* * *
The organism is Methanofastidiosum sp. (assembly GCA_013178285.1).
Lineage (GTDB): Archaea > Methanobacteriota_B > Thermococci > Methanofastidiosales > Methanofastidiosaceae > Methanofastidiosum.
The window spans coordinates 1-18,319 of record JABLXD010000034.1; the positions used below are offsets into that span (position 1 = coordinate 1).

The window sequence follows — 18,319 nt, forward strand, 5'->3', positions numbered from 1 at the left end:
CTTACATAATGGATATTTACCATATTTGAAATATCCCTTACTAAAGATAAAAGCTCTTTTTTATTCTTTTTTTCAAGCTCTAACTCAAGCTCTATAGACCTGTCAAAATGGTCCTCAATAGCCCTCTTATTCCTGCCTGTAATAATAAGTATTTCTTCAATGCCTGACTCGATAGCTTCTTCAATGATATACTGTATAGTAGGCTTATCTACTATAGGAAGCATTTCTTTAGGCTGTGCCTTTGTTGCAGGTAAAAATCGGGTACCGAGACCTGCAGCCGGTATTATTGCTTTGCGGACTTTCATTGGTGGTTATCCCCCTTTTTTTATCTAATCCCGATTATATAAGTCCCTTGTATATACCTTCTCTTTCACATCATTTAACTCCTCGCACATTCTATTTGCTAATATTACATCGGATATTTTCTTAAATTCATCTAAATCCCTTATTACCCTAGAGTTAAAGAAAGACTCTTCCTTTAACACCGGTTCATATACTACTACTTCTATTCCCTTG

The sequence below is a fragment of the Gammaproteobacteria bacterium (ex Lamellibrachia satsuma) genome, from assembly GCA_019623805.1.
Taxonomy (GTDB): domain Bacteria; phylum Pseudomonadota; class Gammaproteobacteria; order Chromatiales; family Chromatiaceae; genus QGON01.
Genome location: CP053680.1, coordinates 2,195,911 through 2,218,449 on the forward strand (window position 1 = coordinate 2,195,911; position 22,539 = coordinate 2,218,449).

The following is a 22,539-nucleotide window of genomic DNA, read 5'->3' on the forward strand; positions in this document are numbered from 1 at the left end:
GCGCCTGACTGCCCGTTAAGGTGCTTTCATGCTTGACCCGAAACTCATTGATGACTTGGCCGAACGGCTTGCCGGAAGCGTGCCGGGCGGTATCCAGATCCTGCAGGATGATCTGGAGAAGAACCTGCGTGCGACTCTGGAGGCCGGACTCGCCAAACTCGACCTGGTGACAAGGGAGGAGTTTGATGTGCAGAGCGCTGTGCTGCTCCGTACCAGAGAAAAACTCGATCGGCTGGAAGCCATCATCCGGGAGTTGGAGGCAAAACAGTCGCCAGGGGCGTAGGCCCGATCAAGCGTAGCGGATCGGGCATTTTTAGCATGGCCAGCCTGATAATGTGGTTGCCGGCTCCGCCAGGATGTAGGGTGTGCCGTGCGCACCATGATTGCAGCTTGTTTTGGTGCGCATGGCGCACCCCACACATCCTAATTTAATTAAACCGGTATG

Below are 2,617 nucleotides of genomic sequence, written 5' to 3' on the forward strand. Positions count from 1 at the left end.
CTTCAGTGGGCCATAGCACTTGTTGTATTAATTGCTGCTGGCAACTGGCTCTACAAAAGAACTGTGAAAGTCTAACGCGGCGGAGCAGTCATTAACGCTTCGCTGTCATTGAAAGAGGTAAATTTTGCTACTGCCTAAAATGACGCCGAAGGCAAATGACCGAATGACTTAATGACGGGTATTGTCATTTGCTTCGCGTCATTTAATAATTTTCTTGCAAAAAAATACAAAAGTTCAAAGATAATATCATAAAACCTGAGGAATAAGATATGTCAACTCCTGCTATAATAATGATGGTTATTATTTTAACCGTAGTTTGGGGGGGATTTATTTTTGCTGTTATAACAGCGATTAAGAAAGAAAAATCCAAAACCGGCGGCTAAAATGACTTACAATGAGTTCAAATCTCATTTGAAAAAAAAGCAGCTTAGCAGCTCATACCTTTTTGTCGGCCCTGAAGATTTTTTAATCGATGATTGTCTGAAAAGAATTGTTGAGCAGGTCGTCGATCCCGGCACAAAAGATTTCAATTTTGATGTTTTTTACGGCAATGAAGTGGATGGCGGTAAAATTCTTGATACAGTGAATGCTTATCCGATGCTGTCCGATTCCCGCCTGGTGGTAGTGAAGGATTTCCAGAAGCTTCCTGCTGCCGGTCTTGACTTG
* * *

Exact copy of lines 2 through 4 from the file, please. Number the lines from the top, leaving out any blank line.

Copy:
Lineage (GTDB): Archaea > Methanobacteriota_B > Thermococci > Methanofastidiosales > Methanofastidiosaceae > Methanofastidiosum.
The window spans coordinates 1-18,319 of record JABLXD010000034.1; the positions used below are offsets into that span (position 1 = coordinate 1).

The window sequence follows — 18,319 nt, forward strand, 5'->3', positions numbered from 1 at the left end: